The deputy must not take advantage of their position or put themselves in a position where their personal interests conflict with their duties. A deputy who pays themselves for family care may be in breach of this duty.

So how can a lay Deputy or other close family member be paid for family care provision?

The lay deputy will need to seek court approval for payments to themselves. The Public Guardian may also ask the deputy to seek court approval if they are paying someone they are closely connected to – for example, a spouse or a child. This is because the decision to pay may be influenced by the close relationship. Each case will turn on its merits. Sometimes the Court of Protection may ask for a specialist report from a professional brain injury case manager to evaluate and quantify the care that is being provided.

Does a professional deputy need the court’s approval to make family care payments?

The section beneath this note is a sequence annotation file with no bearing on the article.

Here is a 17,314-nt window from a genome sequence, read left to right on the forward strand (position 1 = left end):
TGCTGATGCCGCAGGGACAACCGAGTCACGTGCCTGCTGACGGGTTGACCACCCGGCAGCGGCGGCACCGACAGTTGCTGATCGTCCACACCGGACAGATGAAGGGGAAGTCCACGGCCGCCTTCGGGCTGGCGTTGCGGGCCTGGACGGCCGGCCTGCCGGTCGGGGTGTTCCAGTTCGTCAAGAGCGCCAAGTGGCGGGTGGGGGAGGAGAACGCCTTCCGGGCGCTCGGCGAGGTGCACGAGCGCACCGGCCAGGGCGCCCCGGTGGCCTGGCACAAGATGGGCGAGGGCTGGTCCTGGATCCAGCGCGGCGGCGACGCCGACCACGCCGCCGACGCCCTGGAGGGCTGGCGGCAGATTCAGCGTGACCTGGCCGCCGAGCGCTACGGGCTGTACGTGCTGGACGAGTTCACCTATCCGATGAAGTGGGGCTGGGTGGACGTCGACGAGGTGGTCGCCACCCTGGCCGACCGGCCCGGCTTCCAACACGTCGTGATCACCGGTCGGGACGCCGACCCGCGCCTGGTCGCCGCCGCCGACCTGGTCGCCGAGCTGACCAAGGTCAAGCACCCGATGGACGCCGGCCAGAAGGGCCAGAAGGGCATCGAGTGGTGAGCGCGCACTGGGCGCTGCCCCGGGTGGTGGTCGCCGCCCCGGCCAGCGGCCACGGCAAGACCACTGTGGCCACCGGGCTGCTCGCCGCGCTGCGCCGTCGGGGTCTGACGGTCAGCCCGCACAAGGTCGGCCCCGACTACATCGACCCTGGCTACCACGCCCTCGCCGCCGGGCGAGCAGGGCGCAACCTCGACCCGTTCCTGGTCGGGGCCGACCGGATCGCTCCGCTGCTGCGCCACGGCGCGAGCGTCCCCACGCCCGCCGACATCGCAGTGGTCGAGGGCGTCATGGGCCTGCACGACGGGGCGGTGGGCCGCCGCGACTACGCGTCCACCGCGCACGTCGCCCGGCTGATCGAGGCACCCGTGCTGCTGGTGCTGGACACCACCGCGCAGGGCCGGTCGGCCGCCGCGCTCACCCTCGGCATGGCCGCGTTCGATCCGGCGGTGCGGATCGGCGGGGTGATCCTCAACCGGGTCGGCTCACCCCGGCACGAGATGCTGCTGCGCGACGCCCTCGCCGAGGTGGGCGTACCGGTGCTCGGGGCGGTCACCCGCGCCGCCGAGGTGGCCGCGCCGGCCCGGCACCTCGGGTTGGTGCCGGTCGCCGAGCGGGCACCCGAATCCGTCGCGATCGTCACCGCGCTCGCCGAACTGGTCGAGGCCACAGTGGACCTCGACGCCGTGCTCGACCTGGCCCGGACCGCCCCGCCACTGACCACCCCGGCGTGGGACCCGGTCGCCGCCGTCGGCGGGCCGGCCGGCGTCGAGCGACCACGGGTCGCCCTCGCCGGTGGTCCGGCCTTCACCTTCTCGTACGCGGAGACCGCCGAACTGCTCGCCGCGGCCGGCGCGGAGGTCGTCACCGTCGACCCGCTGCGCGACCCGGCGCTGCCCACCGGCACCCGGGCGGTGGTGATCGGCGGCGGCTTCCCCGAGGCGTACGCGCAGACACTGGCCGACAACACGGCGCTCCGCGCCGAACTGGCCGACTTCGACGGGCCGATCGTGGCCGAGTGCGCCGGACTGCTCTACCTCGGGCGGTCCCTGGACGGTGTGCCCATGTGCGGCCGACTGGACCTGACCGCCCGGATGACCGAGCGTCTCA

Professional deputies can make decisions about family care payments without further reference to the Court of Protection however they are expected to follow the principles and guidance given by the Public Guardian and provide evidence to support their decision. If agreement can’t be reached about the payment or it is challenged by other family members, it is a matter of judgement for the professional Deputy but they can involve the court as a matter of last resort.

What if the Public Guardian isn’t happy with the decision of a Deputy?

Details of the family care payment must be included in the annual report that the deputy files with the Public Guardian. If the Public Guardian feels that the family care payments are not in line with its guidance or not in P’s best interests they can apply to the court for directions or for removal of the deputy

How should the payment be calculated?